What makes viruses tick?

Understanding tick activity in and around Scotland, and what viruses they are carrying

What makes viruses tick? This is the question that the Brennan Lab are hoping to answer with the help of members of the public through a new citizen science project.

“Many people will have experienced a tick-bite, whether on themselves, a loved one or perhaps on a family pet. We know that Lyme Disease is becoming a major problem here in Scotland, and can lead to severe illness if left untreated. But what about the other terrible things that ticks transmit?”, says Dr Benjamin Brennan, lead scientist on the project. “Lyme Disease is caused by a bacteria, but ticks also spread viruses and we are aiming to better understand the mechanisms behind this viral transmission.”

The Brennan Lab uses virological methods such as reverse genetics technologies and acarology to understand how clinically relevant viruses are transmitted by ticks. They seek to understand how these viruses manipulate the different cellular environments in a tick or a mammal to sustain virus replication and cause disease. 

Their research‌ focuses on a specific group of emerging viruses called Phleboviruses, found within the genus Phenuiviridae of the Bunyavirales order.

 The logo for the what makes viruses tick project. A tick with a virus for a bum holding onto a big purple ball.  

What makes viruses tick?

The “What makes viruses tick?” public engagement project aims to raise awareness of ticks and tick-borne diseases across Scotland, empowering people to make informed decisions about accessing the outdoors. 

“Scotland has seen an increase in the popularity of outdoor pursuits throughout the COVID-19 pandemic”, says Faye Watson, Engagement & Communications Coordinator. “As more people spend more time hill-walking, running or camping in the countryside, we can expect to see an increase in reports of tick bites and sightings.”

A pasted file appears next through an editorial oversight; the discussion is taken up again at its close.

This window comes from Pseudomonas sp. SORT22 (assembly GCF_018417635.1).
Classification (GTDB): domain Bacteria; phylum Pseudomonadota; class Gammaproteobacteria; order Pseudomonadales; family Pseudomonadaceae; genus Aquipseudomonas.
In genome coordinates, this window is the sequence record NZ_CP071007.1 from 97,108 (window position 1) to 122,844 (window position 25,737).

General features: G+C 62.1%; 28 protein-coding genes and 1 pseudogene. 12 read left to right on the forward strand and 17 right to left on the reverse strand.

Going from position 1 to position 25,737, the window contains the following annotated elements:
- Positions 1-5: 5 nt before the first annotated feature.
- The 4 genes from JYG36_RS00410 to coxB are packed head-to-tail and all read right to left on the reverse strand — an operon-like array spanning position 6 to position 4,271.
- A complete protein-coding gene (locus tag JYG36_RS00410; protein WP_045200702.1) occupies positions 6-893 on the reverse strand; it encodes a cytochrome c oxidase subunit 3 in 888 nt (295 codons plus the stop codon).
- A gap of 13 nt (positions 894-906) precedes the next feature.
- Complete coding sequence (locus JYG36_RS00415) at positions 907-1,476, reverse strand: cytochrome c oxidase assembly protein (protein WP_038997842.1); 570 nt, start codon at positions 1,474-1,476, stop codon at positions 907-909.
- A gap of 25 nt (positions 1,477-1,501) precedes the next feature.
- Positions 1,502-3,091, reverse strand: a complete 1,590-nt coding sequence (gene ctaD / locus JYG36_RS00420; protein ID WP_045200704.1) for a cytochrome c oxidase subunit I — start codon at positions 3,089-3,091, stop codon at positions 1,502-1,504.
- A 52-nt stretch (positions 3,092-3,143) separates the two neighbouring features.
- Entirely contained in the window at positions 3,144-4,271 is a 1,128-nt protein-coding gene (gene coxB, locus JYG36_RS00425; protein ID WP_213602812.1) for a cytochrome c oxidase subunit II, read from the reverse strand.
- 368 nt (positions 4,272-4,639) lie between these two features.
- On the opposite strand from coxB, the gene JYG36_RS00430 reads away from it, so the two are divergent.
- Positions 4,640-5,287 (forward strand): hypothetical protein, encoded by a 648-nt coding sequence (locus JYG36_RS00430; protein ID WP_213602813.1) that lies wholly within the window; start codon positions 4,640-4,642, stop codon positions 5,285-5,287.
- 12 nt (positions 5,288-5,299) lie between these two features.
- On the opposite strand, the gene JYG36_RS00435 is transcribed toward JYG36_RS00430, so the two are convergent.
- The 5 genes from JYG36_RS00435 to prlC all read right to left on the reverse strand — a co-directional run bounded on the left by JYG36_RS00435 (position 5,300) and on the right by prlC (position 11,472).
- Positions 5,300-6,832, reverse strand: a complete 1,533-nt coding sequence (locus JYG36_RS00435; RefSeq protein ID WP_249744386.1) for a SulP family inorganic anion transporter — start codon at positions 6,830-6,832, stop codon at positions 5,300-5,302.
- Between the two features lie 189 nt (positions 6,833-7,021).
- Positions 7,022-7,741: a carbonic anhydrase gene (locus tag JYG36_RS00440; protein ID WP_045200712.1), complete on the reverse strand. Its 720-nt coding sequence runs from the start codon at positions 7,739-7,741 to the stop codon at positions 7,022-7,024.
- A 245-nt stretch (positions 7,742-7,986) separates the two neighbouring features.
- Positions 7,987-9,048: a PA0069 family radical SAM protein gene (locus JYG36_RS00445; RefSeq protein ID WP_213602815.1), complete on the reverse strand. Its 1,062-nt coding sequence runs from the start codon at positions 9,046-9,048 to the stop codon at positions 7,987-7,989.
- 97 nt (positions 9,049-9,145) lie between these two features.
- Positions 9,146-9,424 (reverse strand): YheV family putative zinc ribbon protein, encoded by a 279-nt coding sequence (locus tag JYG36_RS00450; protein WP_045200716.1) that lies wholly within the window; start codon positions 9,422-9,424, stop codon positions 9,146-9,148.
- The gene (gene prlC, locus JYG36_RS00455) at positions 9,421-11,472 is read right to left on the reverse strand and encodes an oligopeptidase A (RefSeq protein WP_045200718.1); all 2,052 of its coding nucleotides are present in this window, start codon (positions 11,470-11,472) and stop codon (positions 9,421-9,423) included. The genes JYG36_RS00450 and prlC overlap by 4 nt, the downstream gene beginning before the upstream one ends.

Furthermore, many people have been reporting that 2021 was one of the worst years they could remember for ticks and tick bites. It is predicted this is due to climate change causing milder winters and therefore increasing the length of time ticks are active. 

“By empowering public audiences to get involved in our project, we hope to create a map of tick populations around the country. We can then work with stakeholders in these locations to collect tick samples from the field for analysis here at the CVR”, says Dr Brennan.

The Brennan Lab will co-design this citizen science platform with The Conservation Volunteers (TCV), utilizing their wealth of experience in working closely with volunteer groups across Scotland. These groups will be upskilled in how to safely identify ticks and report them through the platform. 

This project will also work with outdoor pursuits organisations, local authorities and at-risk communities across Scotland to create educational resources for schools and families, allowing people to learn more about ticks and how to keep themselves safe from being bitten. 


This project is conducted at the MRC University of Glasgow Centre for Virus Research. The pilot was supported by a grant from the Medical Research Council. Research in the Brennan lab is funded through a Wellcome Trust/Royal Society Sir Henry Dale Fellowship awarded to Dr Brennan.

Get Involved

How can I contribute to this research? 

If you are out & about this summer and either you or your dog get bitten by a tick, please take a picture of it pre-disposal (so we can ID it) and either: 


These locations will be added to our interactive map to help us understand where ticks are in Scotland!

(Each colour pin corresponds to what the tick was removed from: (Green = Adult, Red = Child, Pink = Dog, Blue = Cat, Brown = Wildlife, Yellow = Sighting (not bitten))